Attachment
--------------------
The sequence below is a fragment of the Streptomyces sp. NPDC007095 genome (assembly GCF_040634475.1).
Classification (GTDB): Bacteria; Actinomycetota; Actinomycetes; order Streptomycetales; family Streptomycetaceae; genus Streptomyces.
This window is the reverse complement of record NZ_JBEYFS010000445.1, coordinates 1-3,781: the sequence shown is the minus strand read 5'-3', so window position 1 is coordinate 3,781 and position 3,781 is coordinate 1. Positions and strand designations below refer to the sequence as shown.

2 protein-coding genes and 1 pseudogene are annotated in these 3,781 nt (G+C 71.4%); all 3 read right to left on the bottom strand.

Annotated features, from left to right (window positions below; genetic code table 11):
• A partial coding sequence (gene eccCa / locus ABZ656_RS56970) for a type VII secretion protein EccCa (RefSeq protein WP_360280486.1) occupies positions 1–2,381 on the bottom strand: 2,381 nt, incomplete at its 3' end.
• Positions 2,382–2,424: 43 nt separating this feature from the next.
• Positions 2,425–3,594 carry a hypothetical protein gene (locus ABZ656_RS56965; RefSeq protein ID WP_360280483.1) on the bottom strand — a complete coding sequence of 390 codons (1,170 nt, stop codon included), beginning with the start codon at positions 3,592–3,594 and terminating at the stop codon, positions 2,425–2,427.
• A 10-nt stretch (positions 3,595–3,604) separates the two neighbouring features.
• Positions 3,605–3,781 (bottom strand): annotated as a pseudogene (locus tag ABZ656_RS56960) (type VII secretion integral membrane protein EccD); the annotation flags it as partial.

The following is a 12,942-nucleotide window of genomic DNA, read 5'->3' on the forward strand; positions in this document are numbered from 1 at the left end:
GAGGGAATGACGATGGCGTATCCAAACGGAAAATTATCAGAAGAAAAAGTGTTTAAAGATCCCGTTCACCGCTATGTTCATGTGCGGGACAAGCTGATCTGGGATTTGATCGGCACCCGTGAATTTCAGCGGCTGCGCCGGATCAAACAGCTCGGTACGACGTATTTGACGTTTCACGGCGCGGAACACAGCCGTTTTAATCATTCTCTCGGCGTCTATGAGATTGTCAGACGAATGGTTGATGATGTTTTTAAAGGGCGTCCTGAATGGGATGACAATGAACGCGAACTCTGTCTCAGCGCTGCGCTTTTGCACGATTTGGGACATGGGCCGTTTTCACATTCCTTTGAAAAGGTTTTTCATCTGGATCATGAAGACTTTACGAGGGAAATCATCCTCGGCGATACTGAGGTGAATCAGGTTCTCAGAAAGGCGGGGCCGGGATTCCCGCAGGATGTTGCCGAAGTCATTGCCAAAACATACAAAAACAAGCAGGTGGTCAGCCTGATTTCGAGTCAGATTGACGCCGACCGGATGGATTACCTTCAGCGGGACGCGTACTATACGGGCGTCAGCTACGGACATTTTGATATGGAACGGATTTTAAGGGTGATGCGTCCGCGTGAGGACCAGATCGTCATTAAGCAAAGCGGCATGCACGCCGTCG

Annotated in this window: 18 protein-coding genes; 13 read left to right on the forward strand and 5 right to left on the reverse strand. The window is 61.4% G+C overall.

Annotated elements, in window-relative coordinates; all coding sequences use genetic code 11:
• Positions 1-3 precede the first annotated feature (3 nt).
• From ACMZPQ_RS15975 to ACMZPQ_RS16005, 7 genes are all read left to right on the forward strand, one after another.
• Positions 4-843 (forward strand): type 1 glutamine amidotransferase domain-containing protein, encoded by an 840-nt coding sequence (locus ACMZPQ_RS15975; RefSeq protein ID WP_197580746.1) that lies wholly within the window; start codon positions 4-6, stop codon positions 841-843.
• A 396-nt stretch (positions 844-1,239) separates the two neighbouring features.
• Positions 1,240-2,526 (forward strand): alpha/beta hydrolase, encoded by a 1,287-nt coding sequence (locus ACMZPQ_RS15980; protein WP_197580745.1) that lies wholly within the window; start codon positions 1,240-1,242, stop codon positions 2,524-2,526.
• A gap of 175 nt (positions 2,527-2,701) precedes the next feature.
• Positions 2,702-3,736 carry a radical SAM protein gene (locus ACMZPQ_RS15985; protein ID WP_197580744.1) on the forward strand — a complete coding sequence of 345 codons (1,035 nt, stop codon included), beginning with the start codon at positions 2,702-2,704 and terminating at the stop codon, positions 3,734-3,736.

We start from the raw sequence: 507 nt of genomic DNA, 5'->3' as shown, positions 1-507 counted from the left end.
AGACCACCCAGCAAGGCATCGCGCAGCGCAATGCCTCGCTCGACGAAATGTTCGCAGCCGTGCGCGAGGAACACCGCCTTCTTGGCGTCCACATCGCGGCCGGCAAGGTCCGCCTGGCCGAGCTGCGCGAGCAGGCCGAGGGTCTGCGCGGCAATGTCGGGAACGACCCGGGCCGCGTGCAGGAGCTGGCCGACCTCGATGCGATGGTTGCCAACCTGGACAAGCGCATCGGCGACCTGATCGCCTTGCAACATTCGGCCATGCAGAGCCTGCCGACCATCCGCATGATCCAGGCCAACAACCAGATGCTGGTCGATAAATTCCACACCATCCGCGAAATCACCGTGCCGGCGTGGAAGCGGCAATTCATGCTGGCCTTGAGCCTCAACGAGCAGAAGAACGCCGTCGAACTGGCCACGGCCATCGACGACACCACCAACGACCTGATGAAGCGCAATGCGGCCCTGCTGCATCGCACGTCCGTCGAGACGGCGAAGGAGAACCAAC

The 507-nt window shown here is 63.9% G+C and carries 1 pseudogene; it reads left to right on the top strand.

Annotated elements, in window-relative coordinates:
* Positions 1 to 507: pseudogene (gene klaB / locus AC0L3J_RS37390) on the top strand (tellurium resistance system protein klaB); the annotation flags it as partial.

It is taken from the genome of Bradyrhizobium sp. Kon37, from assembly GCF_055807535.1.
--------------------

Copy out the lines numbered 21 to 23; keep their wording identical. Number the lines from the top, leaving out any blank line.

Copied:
• Positions 2,702-3,736 carry a radical SAM protein gene (locus ACMZPQ_RS15985; protein ID WP_197580744.1) on the forward strand — a complete coding sequence of 345 codons (1,035 nt, stop codon included), beginning with the start codon at positions 2,702-2,704 and terminating at the stop codon, positions 3,734-3,736.

We start from the raw sequence: 507 nt of genomic DNA, 5'->3' as shown, positions 1-507 counted from the left end.
AGACCACCCAGCAAGGCATCGCGCAGCGCAATGCCTCGCTCGACGAAATGTTCGCAGCCGTGCGCGAGGAACACCGCCTTCTTGGCGTCCACATCGCGGCCGGCAAGGTCCGCCTGGCCGAGCTGCGCGAGCAGGCCGAGGGTCTGCGCGGCAATGTCGGGAACGACCCGGGCCGCGTGCAGGAGCTGGCCGACCTCGATGCGATGGTTGCCAACCTGGACAAGCGCATCGGCGACCTGATCGCCTTGCAACATTCGGCCATGCAGAGCCTGCCGACCATCCGCATGATCCAGGCCAACAACCAGATGCTGGTCGATAAATTCCACACCATCCGCGAAATCACCGTGCCGGCGTGGAAGCGGCAATTCATGCTGGCCTTGAGCCTCAACGAGCAGAAGAACGCCGTCGAACTGGCCACGGCCATCGACGACACCACCAACGACCTGATGAAGCGCAATGCGGCCCTGCTGCATCGCACGTCCGTCGAGACGGCGAAGGAGAACCAAC